NYCSportsNation
When the Yankees traded for Giancarlo Stanton after the 2017 season, it was a wildly popular move.

Photo: Mike Store/Getty Images

After dealing with injuries in 2019 and 2020, there was a sentiment that the trade was a mistake. After staying healthy for the majority of 2021 and producing at a high level, the perception is starting to swing back the other way.

Part of the reason that the negative perception exists is that there is some nuance to how much money the Yankees are paying Stanton. When the trade was made, the Marlins agreed to pay some of the salaries, and because of this part of the deal, Stanton costs $22 million on the luxury tax payroll every year for the rest of his contract.


This is a reasonable price for a player who is on a Hall of Fame pace and consistently hits for a 130 wRC+ or higher.

To illustrate this, let’s look at some of the contracts that have been handed out over the last couple of days.


Corey Seager

Corey Seager is a similar talent as a hitter and an average fielding shortstop who will be moving off of that position at some point. He got a 10 year $325 million contract from the Texas Rangers, which gives him an average annual value of $32.5 million.

More than $10 million a year than Stanton is getting paid by the Yankees. Is Seager worth more money than Stanton? Yes, but not that much more.

Javier Báez

Another example is Javier Báez, who signed a 6 year $140 million contract with the Detroit Tigers. Báez is a good player and a nice pickup for Detroit, but he has hit below a 100 wRC+ in five of his eight seasons and only topped a 130 wRC+ one time in 2018. Báez brings strong defense at shortstop but considering all of these factors; many would not guess that he is getting paid more every year than the Yankees are paying Stanton.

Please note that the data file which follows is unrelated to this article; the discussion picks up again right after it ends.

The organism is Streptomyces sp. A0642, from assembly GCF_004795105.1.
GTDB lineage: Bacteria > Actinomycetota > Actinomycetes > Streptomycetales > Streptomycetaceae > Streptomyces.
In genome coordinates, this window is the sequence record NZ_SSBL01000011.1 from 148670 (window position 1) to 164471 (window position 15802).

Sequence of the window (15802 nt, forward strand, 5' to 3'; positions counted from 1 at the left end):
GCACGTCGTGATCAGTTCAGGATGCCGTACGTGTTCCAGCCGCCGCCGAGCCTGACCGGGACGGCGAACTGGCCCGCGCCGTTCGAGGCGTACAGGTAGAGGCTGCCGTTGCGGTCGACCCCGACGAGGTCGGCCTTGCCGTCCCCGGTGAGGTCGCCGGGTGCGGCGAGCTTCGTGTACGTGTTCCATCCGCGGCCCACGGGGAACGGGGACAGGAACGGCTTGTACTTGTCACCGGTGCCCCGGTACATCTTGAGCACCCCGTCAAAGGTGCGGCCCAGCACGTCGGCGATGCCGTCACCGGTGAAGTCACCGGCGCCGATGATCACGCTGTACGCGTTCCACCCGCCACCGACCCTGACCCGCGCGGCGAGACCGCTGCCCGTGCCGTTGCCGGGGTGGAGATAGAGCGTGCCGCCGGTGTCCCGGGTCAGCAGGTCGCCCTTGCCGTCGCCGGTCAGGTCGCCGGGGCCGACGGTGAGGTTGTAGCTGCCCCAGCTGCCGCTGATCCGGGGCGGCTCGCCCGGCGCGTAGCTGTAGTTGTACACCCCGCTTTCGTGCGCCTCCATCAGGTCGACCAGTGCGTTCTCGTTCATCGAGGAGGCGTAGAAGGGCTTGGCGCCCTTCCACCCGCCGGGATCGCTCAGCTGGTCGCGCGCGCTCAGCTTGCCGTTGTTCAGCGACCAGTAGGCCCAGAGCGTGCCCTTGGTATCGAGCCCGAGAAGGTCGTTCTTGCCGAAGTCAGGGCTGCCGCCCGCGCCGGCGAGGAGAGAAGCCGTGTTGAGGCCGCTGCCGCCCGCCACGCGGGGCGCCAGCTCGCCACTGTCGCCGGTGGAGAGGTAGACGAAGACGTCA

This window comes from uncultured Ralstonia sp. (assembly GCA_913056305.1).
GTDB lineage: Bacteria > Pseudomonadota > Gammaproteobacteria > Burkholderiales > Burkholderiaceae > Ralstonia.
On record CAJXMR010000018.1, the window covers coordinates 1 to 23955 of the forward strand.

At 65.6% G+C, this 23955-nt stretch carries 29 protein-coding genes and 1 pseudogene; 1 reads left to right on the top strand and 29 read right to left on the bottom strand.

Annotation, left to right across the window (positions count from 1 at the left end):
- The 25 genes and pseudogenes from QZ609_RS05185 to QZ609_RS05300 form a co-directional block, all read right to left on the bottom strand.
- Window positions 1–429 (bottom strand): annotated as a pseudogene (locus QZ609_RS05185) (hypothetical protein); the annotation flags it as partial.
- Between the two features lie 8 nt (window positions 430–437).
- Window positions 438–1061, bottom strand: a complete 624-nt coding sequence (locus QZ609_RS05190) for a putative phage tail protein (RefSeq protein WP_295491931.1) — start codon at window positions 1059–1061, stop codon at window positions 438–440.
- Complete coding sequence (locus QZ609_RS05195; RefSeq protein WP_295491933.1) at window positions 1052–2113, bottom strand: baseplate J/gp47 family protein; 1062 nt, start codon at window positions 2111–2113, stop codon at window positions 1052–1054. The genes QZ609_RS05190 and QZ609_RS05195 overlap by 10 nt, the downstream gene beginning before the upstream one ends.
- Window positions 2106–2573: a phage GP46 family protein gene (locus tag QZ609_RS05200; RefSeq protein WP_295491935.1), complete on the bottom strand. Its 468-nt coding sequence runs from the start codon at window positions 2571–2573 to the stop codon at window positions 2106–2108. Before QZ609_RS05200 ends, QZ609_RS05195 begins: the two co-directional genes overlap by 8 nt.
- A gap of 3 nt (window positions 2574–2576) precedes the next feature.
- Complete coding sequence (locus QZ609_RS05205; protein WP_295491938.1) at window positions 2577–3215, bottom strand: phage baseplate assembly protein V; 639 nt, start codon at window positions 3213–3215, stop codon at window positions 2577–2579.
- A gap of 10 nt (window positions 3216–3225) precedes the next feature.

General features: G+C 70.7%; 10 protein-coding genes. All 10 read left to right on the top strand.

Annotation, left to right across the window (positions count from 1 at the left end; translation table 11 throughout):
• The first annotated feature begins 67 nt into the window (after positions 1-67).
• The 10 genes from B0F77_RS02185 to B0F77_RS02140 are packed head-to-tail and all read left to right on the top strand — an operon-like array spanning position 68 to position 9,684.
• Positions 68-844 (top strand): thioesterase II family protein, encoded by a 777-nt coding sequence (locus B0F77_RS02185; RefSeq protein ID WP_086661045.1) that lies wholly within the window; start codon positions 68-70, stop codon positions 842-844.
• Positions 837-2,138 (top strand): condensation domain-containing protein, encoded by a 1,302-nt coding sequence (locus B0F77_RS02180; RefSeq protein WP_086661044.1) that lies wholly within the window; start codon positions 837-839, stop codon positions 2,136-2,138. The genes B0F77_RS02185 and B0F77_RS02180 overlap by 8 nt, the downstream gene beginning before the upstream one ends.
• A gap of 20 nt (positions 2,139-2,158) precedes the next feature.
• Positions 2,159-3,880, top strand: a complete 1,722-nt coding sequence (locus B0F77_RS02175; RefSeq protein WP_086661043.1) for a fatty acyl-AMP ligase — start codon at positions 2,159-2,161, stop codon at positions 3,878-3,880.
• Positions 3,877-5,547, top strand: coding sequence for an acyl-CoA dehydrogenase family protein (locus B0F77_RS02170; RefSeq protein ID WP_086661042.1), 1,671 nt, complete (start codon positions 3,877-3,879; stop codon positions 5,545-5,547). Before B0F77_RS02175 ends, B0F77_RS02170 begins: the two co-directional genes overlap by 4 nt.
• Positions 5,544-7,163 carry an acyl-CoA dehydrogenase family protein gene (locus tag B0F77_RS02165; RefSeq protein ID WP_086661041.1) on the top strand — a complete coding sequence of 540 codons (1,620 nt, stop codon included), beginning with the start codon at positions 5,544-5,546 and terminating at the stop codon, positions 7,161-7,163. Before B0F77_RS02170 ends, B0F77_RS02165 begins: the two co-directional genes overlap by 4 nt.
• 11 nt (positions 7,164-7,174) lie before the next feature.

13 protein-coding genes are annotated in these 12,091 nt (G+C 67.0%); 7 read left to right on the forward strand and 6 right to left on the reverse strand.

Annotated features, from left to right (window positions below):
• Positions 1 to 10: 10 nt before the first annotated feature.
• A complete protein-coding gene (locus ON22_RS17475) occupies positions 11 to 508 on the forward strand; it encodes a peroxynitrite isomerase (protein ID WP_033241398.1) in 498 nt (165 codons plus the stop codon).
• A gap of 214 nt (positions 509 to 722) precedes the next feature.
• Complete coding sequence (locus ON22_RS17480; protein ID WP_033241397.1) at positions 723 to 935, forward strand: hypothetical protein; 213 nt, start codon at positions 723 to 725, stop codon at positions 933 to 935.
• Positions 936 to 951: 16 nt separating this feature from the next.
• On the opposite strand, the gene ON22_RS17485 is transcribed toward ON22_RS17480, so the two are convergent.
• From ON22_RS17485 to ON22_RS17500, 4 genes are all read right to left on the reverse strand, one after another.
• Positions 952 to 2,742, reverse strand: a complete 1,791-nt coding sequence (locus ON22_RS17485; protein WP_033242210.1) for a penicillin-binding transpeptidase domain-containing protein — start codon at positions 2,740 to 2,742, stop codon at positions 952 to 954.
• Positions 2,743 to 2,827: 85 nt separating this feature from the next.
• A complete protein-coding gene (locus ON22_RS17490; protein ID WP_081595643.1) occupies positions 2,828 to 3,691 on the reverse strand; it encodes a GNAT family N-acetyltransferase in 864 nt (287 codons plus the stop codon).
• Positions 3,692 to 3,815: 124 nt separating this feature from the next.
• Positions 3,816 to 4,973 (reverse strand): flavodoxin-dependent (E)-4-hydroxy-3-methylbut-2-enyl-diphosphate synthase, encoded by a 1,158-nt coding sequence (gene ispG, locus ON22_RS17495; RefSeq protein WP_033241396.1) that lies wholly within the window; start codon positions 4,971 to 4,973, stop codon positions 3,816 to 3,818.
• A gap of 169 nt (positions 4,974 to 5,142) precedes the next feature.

That thought would be wrong. Báez’s contract is worth an average annual value of $23.3m, more than the $22 million Stanton gets from New York.


Stanton’s contract goes through 2027 with a club option for 2028, so that is where people may point to as an argument for the trade being bad. If Stanton helps the Yankees win a championship in the next couple of years, the back end of the contract will be much more palatable though, just like CC Sabathia’s contract.

This goes to show that large contracts can look a lot better as time goes on because free agents are getting paid more each offseason. This can be related to the current market as well and should be something the Yankees keep in mind.


People mention that the Yankees already have money tied up in Gerrit Cole, DJ LeMahieu, and Stanton while still needing to extend Aaron Judge. But what I described above is why the Stanton deal should not be described as this mega-contract anymore. LeMahieu’s should not be included in that category as well because he gets paid just $15 million a year.


Hal Steinbrenner, Brian Cashman, and everyone involved in roster decisions should look at how the Stanton contract is aging before worrying about adding a player like Correa.

Featured Image: Mike Store/Getty Images
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